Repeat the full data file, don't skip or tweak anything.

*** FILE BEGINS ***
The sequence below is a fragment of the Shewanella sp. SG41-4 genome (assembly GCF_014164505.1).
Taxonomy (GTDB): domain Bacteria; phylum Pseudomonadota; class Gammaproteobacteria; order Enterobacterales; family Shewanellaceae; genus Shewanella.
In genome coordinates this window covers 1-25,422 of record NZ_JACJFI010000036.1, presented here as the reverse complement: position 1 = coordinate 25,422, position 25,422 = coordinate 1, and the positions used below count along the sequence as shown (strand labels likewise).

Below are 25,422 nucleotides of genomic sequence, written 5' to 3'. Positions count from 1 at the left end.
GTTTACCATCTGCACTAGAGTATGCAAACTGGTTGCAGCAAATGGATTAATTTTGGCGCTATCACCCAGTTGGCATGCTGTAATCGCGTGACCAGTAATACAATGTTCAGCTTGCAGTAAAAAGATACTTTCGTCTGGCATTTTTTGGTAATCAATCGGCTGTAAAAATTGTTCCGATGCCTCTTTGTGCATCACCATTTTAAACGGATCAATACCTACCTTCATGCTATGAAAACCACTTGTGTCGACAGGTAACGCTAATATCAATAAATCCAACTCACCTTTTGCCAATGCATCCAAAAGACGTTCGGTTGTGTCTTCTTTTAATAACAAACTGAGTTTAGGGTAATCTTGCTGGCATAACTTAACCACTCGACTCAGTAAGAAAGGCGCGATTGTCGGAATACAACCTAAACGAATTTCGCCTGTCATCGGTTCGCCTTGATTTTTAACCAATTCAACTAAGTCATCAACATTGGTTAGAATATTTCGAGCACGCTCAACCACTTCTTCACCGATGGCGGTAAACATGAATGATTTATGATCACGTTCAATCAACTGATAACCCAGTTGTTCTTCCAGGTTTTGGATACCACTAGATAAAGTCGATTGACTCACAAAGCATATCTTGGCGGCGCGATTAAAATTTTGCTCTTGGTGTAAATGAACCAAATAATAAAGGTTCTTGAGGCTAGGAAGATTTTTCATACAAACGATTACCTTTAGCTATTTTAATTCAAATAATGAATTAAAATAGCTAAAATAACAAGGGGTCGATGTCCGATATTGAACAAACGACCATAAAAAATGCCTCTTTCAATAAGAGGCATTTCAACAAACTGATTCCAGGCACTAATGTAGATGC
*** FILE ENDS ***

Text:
The sequence below is a fragment of the Shewanella sp. SG41-4 genome (assembly GCF_014164505.1).
Taxonomy (GTDB): domain Bacteria; phylum Pseudomonadota; class Gammaproteobacteria; order Enterobacterales; family Shewanellaceae; genus Shewanella.
In genome coordinates this window covers 1-25,422 of record NZ_JACJFI010000036.1, presented here as the reverse complement: position 1 = coordinate 25,422, position 25,422 = coordinate 1, and the positions used below count along the sequence as shown (strand labels likewise).

Below are 25,422 nucleotides of genomic sequence, written 5' to 3'. Positions count from 1 at the left end.
GTTTACCATCTGCACTAGAGTATGCAAACTGGTTGCAGCAAATGGATTAATTTTGGCGCTATCACCCAGTTGGCATGCTGTAATCGCGTGACCAGTAATACAATGTTCAGCTTGCAGTAAAAAGATACTTTCGTCTGGCATTTTTTGGTAATCAATCGGCTGTAAAAATTGTTCCGATGCCTCTTTGTGCATCACCATTTTAAACGGATCAATACCTACCTTCATGCTATGAAAACCACTTGTGTCGACAGGTAACGCTAATATCAATAAATCCAACTCACCTTTTGCCAATGCATCCAAAAGACGTTCGGTTGTGTCTTCTTTTAATAACAAACTGAGTTTAGGGTAATCTTGCTGGCATAACTTAACCACTCGACTCAGTAAGAAAGGCGCGATTGTCGGAATACAACCTAAACGAATTTCGCCTGTCATCGGTTCGCCTTGATTTTTAACCAATTCAACTAAGTCATCAACATTGGTTAGAATATTTCGAGCACGCTCAACCACTTCTTCACCGATGGCGGTAAACATGAATGATTTATGATCACGTTCAATCAACTGATAACCCAGTTGTTCTTCCAGGTTTTGGATACCACTAGATAAAGTCGATTGACTCACAAAGCATATCTTGGCGGCGCGATTAAAATTTTGCTCTTGGTGTAAATGAACCAAATAATAAAGGTTCTTGAGGCTAGGAAGATTTTTCATACAAACGATTACCTTTAGCTATTTTAATTCAAATAATGAATTAAAATAGCTAAAATAACAAGGGGTCGATGTCCGATATTGAACAAACGACCATAAAAAATGCCTCTTTCAATAAGAGGCATTTCAACAAACTGATTCCAGGCACTAATGTAGATGC